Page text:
OAKLAND — As the daughter of a World War II veteran and prisoner of war, for years, I witnessed the generational trauma and effects of the war on my father. Yet he refused to discuss his experiences with me. There are stories about war that go years unspoken, and in the past few years I’ve grown especially interested in learning about the atrocities of World War II, in particular those afflicted on a population that was long silenced: the women and girls living during this horrific time in the Philippines.
During World War II, the average age of a girl captured and forced into sexual slavery in the Philippines was 14 years old. As of 2016, the remaining survivors have yet to receive a formal apology for the sexual violence inflicted on them by the Japanese government. These stories and lifelong struggles find a home in an incredibly moving and poignant anti-war memorial and group exhibition titled Songs for Women Living with War at Pro Arts Gallery in Oakland, California, curated by the Bay Area-based artist Johanna Poethig.
Poethig’s own installation, which is about eight feet tall, sits in the middle of the gallery space. “Bahay ni Lola,” which means “Home for Grandmother” in Tagalog, is a narrow structure through which we can step inside, where we encounter the stories of women who have long held pain, suffering, and memories of war within their bodies. The walls are covered with stripes of painted canvas that have been weaved together, some bearing bold, colorful words written in various languages, including Spanish and Tagalog. Anne Perez’s abstract sound compositions emanate from speakers fit snuggly between the openings of Poethig’s installation and traverse the gallery. The sounds are a mixture of the women’s voices that seem to serve as specters of the past, attempting to speak to the unspeakable.
The faces of Filipina comfort women are embedded in the structure’s woven wall. The words “women of Juárez” remind us of the femicide in Latin America, while the phrase “wartime violence has been one of history’s greatest silences,” stenciled in all capital letters, demands to be seen and read. By coming forward and telling their stories to the world, these women make up a vast network of survivors and a fight to make certain history doesn’t repeat itself.
On the other side of the shelter, ceramic pieces form an abacus. The piece strikes me as a representation of the lost count of days these women were subjected to violence and the lives imposed by militarization, colonialism, and imperialism.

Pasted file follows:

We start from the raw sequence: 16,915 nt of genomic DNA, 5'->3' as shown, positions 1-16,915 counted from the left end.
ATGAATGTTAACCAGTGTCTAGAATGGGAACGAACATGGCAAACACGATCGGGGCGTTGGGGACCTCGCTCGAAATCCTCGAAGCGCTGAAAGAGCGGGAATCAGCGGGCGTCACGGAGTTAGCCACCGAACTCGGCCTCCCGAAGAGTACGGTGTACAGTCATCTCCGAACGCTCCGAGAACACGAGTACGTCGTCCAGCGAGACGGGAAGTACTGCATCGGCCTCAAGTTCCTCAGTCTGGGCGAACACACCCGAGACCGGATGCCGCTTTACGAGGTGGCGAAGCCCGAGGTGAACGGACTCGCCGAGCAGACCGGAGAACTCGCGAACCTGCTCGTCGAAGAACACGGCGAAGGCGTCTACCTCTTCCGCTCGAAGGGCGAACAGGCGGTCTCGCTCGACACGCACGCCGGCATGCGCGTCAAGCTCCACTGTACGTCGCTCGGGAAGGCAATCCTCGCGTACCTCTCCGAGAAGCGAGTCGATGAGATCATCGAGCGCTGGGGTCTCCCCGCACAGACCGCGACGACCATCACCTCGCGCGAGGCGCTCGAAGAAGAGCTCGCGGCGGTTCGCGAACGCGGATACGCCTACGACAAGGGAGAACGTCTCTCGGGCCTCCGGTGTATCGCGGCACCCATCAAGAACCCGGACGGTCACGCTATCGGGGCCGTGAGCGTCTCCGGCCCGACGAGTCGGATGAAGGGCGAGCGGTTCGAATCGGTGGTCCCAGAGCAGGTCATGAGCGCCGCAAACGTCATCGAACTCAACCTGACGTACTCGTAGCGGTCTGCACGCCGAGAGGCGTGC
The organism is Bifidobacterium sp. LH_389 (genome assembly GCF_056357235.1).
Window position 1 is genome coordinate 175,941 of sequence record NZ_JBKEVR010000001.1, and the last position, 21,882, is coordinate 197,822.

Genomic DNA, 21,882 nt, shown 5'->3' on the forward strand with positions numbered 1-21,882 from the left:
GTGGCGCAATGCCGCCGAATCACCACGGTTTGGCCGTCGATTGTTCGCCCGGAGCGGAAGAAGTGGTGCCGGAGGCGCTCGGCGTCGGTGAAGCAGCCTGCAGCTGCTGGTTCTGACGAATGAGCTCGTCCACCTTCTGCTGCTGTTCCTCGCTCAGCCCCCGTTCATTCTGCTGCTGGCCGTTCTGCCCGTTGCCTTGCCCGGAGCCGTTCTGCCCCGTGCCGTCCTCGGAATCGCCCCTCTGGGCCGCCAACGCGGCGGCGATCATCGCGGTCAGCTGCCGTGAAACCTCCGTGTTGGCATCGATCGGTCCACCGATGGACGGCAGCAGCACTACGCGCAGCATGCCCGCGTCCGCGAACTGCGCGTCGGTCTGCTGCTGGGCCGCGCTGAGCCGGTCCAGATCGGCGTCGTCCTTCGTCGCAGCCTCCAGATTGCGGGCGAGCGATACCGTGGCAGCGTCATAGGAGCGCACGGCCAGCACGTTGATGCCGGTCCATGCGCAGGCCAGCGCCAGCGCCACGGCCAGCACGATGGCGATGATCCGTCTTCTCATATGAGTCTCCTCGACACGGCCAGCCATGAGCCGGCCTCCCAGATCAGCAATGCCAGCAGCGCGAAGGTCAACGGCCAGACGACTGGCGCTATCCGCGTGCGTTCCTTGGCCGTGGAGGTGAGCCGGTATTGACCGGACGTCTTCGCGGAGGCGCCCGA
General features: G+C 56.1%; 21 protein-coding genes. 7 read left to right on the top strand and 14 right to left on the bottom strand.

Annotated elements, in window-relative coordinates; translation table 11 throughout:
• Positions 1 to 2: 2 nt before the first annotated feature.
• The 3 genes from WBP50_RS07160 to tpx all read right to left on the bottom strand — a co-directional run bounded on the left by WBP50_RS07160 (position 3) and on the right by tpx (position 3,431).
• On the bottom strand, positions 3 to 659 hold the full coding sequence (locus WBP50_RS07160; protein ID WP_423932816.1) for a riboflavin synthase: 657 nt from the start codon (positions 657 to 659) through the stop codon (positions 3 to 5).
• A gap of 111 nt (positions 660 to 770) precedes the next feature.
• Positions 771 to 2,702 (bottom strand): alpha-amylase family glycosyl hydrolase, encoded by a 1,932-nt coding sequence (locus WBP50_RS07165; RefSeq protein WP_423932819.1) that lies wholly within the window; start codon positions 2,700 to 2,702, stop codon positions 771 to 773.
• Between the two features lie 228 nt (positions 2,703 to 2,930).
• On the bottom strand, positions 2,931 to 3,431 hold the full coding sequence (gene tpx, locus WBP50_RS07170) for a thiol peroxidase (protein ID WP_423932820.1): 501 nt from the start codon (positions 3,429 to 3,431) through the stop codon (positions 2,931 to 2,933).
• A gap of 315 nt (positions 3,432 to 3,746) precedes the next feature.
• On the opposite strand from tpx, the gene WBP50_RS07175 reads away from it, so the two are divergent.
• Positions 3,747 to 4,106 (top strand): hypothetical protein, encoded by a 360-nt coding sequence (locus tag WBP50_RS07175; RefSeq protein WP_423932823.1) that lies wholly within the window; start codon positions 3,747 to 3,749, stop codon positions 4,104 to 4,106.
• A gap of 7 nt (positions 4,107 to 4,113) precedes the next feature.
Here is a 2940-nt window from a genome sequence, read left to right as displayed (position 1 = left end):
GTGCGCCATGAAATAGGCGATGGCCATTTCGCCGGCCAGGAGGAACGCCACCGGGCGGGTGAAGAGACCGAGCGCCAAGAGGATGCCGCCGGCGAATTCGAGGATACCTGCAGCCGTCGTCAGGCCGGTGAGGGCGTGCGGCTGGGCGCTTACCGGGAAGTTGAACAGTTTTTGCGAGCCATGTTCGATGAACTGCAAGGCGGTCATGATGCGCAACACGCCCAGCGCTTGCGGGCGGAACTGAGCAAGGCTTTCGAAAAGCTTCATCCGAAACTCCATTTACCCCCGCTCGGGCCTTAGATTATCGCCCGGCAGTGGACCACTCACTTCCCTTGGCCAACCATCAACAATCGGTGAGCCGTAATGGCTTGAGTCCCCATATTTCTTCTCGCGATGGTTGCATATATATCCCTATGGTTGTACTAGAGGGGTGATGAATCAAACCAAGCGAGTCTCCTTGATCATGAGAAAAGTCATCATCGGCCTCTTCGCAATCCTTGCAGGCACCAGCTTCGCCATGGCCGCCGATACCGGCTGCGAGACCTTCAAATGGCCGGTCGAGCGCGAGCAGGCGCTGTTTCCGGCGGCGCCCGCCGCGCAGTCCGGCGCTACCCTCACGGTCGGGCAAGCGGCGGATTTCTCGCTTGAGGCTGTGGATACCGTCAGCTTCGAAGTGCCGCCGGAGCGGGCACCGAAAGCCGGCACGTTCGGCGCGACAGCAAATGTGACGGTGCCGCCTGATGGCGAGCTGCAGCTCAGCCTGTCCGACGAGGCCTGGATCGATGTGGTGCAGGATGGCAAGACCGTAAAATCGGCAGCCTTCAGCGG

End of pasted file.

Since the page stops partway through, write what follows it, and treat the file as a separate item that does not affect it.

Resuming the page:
Artist Jadelynn Stahl has us dodging vinyl words and phrases on the floor: “tracking movement,” “a wince,” and “you begin to explain yourself away again.” To read the text, your head must hang as if in shame — moving through the gallery, you get a sense of what it might feel like to hover over the words you may be thinking, but are unable to speak.
Stahl’s work forces the viewer to walk in a circle that leads to Binh Danh’s daguerreotypes, which appear on reflective glass and depict the massacre of My Lai in Vietnam. Upon looking closely, the viewer’s face becomes a part of the photographs, as if we were looking back into history and seeing ourselves within the massacre itself.
One of the more distressing pieces of the show was Kija Lucas’s “Pillows.” While it is a photograph of an everyday object, the pillow is stripped of its protective cover and reveals marks from what can be assumed to be secretions or human bodily fluids. The photograph changes our perception of a comforting object and forces us to look at the soiled and tattered surface. On the opposite end of the gallery, Angelica Muro’s photographs similarly disturb with stains. For “Cultura de Femicidio,” she used light-sensitive paper to create monochromatic images of women protesting the rampant violence against women in many Latin American countries, and appropriated each image from the media, superimposing them so that there appears to be blood dripping down over them.
Against the black painted wall along the gallery’s ramp, Jenifer Wofford’s portrait series, aptly titled Lolas, shows the relentless spirit and beauty of the surviving Filipina women who have bravely shared their stories as comfort women. The contours of their laugh lines, bright eyes, and white dresses capture their vibrancy and commitment in their fight for justice — one that still, decades later, we need to continue. Every piece in the show explores the nature of living with war, but through the eyes and experiences of girls and women around the world. Poethig’s curation of these impactful and intense works not only provides a potent and incisive memorial, it is a sobering reminder of how these women, artists, and the viewer can help break the silence.
Songs for Women Living with War continues at Pro Arts Gallery (150 Frank H Ogawa Plaza, Oakland, California) through November 12.
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